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NFL Draft: For Herd's Dobson, transition to NFL is next challenge

CHARLESTON, W.Va. -- About eight months ago, Aaron Dobson was sitting in a conference room at the Department of Environmental Protection, autographing Marshall football posters as the anticipation for the 2012 college season grew.

Fast-forward to this past Saturday. Dobson was at another table signing autographs, this time at Collectibles Etc. in Cross Lanes.

He still was signing memories of his Thundering Herd career - pictures of big catches and other Marshall keepsakes fans toted in - but the anticipation this time was a little different.

It wasn't just with thoughts of next season. Dobson's thoughts stretched further into the future. Starting tonight and until as late as Saturday, Dobson will be sitting surrounded by family, waiting for the phone call that reveals his NFL future. He's expected to be an early-round pick in this year's NFL Draft, and wants to show everyone that West Virginians can thrive at the highest levels of football.

"It's a crazy feeling just to not know where you're going to end up, what round you're going to go in, how long you're going to wait until your name's called, if your name's called," he said. "There's a lot of stuff that plays into it. But at the same time, it's exciting, just to be in a position I've been waiting for since I've been 6. I've been dreaming of this."

As a child, those dreams were a little broader. Be it the NFL or the NBA, he wanted to be a professional athlete. And Dobson admits that in high school, he leaned more toward basketball. He was a two-time all-state first team pick on the court, leading South Charleston to consecutive Class AAA state runner-up finishes. Yet as he grew older, he realized his size and physical skills, commonplace in basketball, were unique in football.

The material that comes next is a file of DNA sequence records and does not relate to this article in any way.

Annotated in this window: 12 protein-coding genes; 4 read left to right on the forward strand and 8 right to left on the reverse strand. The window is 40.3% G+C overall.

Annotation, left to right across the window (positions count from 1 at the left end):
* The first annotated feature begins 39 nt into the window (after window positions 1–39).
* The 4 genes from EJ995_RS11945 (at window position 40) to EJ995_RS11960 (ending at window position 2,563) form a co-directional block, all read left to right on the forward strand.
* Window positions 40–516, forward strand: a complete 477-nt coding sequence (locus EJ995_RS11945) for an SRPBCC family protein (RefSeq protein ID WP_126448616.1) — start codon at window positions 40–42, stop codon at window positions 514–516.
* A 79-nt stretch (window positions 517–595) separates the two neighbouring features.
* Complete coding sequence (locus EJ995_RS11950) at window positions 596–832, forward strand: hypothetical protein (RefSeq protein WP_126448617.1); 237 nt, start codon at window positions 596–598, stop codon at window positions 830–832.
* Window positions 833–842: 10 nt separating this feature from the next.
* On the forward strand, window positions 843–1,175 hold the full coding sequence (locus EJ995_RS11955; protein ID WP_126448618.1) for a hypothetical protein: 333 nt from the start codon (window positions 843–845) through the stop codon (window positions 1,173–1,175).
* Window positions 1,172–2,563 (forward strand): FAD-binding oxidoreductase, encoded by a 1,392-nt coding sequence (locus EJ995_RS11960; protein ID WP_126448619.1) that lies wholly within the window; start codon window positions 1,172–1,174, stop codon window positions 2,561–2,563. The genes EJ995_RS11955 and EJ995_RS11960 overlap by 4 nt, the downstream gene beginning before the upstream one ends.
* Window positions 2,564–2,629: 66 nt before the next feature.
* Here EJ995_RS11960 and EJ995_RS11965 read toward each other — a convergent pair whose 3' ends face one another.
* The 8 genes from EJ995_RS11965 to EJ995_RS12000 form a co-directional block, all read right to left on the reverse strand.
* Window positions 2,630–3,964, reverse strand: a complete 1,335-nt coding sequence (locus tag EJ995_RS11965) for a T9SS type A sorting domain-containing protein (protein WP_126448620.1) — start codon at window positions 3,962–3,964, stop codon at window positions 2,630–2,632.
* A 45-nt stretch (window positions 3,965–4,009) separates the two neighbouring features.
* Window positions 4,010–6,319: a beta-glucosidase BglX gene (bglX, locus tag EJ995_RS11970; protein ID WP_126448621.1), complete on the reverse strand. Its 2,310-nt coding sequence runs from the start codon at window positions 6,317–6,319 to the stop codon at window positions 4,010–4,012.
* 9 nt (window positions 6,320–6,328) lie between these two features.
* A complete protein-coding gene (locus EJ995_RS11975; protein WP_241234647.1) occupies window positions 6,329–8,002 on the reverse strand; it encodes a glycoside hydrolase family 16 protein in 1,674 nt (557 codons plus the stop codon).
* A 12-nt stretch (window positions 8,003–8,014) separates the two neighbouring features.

He was highly decorated on the gridiron as well, the 2008 Kennedy Award runner-up as a senior when he led the Black Eagles to the Class AAA state title. Dobson knew football was his future.

But did college football know Dobson was in its future? The Herd was the only Football Bowl Subdivision team that offered him a scholarship. He had gone to camps at Rutgers and Tennessee, but Dobson's mother Angela said that, despite great performances at those camps, he had popped up on the recruiting radar just a little too late.

"The Rutgers coach said they'd already extended all their wide receiver offers," she said. "He said, 'We don't even recruit West Virginia. Most West Virginians are West Virginia fans. We can go to Florida and see 20 kids or come to West Virginia and just see one.' "

The entrance to FBS football came in a phone call from Marshall after the Dobson family arrived home from church the Sunday after the Class AAA football championship.

"He was ready right there and knew this was where he was going," Angela Dobson said. "I really think it was the best decision for him. It was where he needed to be."

As a sophomore, Dobson led the Herd in catches and receiving yards and tied for the lead with five touchdown receptions. As a junior, that touchdown total rocketed from five to 12, including one that seemingly defied physics. His diving, one-handed, backhanded scoring grab against East Carolina was one of ESPN's top plays of 2011.

Dobson's father Bobby was watching with his brother-in-law on the other side of the stadium when his son made the catch. He originally thought Aaron was trying to bat the pass away from a defender, but the celebration in that corner changed his mind.

"That little group of fans went nuts and we were like, there's no way he could have caught that," he said. "When he came out (after the game), I said, 'This isn't Dad talking. That was a heck of a catch. This isn't me being a dad. That was one of the best I've ever seen.' "

It made Dobson a YouTube sensation - one clip of the catch has more than 1.8 million views - and that catch made him the focus of Marshall's 2012 football promotions.